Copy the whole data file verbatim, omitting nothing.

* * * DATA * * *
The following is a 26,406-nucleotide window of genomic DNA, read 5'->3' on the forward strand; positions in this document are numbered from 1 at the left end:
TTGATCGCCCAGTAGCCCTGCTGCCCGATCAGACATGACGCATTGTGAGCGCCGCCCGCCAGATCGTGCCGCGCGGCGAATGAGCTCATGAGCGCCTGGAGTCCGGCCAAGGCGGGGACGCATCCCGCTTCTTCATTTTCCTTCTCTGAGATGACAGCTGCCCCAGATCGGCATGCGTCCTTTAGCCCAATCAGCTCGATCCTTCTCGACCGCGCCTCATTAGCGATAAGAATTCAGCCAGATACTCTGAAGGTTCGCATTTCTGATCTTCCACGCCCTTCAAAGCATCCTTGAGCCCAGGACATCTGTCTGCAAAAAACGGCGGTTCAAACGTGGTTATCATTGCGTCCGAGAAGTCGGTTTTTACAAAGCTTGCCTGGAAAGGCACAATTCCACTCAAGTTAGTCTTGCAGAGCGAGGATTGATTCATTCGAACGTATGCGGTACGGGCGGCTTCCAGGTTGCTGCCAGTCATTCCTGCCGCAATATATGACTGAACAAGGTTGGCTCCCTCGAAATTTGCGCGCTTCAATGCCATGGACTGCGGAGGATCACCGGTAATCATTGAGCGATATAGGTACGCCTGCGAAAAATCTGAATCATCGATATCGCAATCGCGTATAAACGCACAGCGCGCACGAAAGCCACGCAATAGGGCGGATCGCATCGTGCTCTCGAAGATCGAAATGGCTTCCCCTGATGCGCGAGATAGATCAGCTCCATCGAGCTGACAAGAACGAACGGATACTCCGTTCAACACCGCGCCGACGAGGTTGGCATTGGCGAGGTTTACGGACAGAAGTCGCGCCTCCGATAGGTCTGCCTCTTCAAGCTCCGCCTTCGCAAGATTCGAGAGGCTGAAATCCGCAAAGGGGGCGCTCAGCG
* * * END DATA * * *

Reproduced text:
The following is a 26,406-nucleotide window of genomic DNA, read 5'->3' on the forward strand; positions in this document are numbered from 1 at the left end:
TTGATCGCCCAGTAGCCCTGCTGCCCGATCAGACATGACGCATTGTGAGCGCCGCCCGCCAGATCGTGCCGCGCGGCGAATGAGCTCATGAGCGCCTGGAGTCCGGCCAAGGCGGGGACGCATCCCGCTTCTTCATTTTCCTTCTCTGAGATGACAGCTGCCCCAGATCGGCATGCGTCCTTTAGCCCAATCAGCTCGATCCTTCTCGACCGCGCCTCATTAGCGATAAGAATTCAGCCAGATACTCTGAAGGTTCGCATTTCTGATCTTCCACGCCCTTCAAAGCATCCTTGAGCCCAGGACATCTGTCTGCAAAAAACGGCGGTTCAAACGTGGTTATCATTGCGTCCGAGAAGTCGGTTTTTACAAAGCTTGCCTGGAAAGGCACAATTCCACTCAAGTTAGTCTTGCAGAGCGAGGATTGATTCATTCGAACGTATGCGGTACGGGCGGCTTCCAGGTTGCTGCCAGTCATTCCTGCCGCAATATATGACTGAACAAGGTTGGCTCCCTCGAAATTTGCGCGCTTCAATGCCATGGACTGCGGAGGATCACCGGTAATCATTGAGCGATATAGGTACGCCTGCGAAAAATCTGAATCATCGATATCGCAATCGCGTATAAACGCACAGCGCGCACGAAAGCCACGCAATAGGGCGGATCGCATCGTGCTCTCGAAGATCGAAATGGCTTCCCCTGATGCGCGAGATAGATCAGCTCCATCGAGCTGACAAGAACGAACGGATACTCCGTTCAACACCGCGCCGACGAGGTTGGCATTGGCGAGGTTTACGGACAGAAGTCGCGCCTCCGATAGGTCTGCCTCTTCAAGCTCCGCCTTCGCAAGATTCGAGAGGCTGAAATCCGCAAAGGGGGCGCTCAGCG